Welcome to The Bunker Belt

Inside the bunker culture of the elites.

Welcome to The Bunker Belt
Photo by Nandor Muzsik on Unsplash

Five years.

That's how long you'd last in the Survival Condo, a luxury bunker built into an abandoned missile silo. It's what Bradley Garrett describes as a geoscraper, an inverse skyscraper designed to withstand the collapse of civilization. This thing has everything a disaster movie could want.

From House Beautiful:

There's a general store, an indoor pool and spa, a gym, medical first aid center, a library, a classroom, a bar and more. But features like the direct shooting range, digital weather station, monolithic dome cap, and security command center remind guests of the structure’s war zone history. "The mission is to protect residents from a whole wide range of threats," Hall said. "Everything from viral or bacterial threats and chemicals to volcanic ash, meteors, solar flares and civil unrest," he says.

The place also has at least one remote-controlled rifle turret. As the guy in charge says, "You can kill people like it's a video game." I wouldn't be surprised if they'll have drones and robots soon. This underground fortress also boasts three military-grade air filtration systems, at $30,000 each.

A suite here runs into the millions.

The operation is run by Larry Hall, a former military contractor and entrepreneur who was designing hardened data centers. So if anyone knows how to build a bunker, it's him. A Saudi Prince tried to buy one of his latest projects outright. He turned them down out of principle. As Hall himself admits, any bunker needs social cohesion to ensure survival. Even at the end of the world, people need to feel normal. Otherwise, they go...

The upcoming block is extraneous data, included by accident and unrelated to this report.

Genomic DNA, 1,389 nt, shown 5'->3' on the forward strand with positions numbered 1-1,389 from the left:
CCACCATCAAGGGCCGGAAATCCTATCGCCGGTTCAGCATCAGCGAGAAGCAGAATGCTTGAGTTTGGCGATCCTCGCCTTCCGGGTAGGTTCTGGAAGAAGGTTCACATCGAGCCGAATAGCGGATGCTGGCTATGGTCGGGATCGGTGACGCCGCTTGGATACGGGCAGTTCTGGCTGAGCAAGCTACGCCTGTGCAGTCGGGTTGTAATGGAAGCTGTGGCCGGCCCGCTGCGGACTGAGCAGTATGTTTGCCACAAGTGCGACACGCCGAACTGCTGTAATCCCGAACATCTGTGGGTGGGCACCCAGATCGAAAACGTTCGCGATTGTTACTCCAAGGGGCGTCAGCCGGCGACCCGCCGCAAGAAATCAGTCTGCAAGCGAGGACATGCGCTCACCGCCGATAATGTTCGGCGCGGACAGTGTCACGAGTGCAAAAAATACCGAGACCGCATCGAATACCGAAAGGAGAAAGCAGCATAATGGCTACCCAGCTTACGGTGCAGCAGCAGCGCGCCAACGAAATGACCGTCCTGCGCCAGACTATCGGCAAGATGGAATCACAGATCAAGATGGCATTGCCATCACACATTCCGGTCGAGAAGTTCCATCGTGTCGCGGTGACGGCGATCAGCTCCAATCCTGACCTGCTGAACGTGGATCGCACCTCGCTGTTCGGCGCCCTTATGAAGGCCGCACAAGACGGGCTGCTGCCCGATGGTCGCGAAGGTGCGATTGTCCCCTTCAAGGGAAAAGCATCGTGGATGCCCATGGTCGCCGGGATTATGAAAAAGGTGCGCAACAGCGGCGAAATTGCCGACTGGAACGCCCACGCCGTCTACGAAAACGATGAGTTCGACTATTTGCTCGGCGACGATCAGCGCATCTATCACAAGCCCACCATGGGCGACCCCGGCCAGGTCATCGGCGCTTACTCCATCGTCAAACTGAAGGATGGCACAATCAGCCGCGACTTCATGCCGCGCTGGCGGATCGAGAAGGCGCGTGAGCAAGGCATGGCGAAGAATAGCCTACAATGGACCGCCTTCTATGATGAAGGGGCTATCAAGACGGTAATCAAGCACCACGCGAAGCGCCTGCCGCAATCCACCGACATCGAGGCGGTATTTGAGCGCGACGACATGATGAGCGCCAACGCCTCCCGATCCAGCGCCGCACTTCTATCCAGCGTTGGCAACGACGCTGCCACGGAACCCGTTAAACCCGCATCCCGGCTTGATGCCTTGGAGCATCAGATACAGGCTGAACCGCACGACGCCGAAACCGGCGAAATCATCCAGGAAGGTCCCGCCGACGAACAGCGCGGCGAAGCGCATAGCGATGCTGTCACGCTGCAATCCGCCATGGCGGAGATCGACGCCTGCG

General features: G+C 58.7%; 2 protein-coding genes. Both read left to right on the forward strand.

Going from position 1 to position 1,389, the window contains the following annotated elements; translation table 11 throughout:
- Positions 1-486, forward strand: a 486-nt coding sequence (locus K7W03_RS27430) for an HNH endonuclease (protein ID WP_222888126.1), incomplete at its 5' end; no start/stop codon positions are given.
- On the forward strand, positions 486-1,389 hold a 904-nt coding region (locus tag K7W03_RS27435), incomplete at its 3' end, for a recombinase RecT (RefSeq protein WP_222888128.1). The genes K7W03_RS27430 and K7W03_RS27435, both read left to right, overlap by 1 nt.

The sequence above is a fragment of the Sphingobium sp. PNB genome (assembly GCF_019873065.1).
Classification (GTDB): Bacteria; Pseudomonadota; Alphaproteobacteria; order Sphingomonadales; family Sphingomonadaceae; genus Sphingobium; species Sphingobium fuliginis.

Luxury bunkers surged in popularity at the start of the pandemic, but they have a long heritage. Governments around the world have built thousands of them over the last century with hundreds of billions in taxpayer money. As militaries abandon the originals for better designs, the ultra rich have been snatching them up and flipping them. There's a real booming dooming market for apocalyptic real estate, explored by Garrett in his book Bunker.

Yeah, bunker flipping.

It's a thing.

If Douglas Rushkoff's Survival of The Richest whetted your curiosity for the doomsday culture of the super rich, then Bunker satisfies it and then some. Toward the end, I was going, "Jeez another one...?"

(That's a good thing.)

With enough subtility to avoid pissing off his interview subjects, Bradley Garrett answers every question I ever had about bunkers.

Let's dig in.

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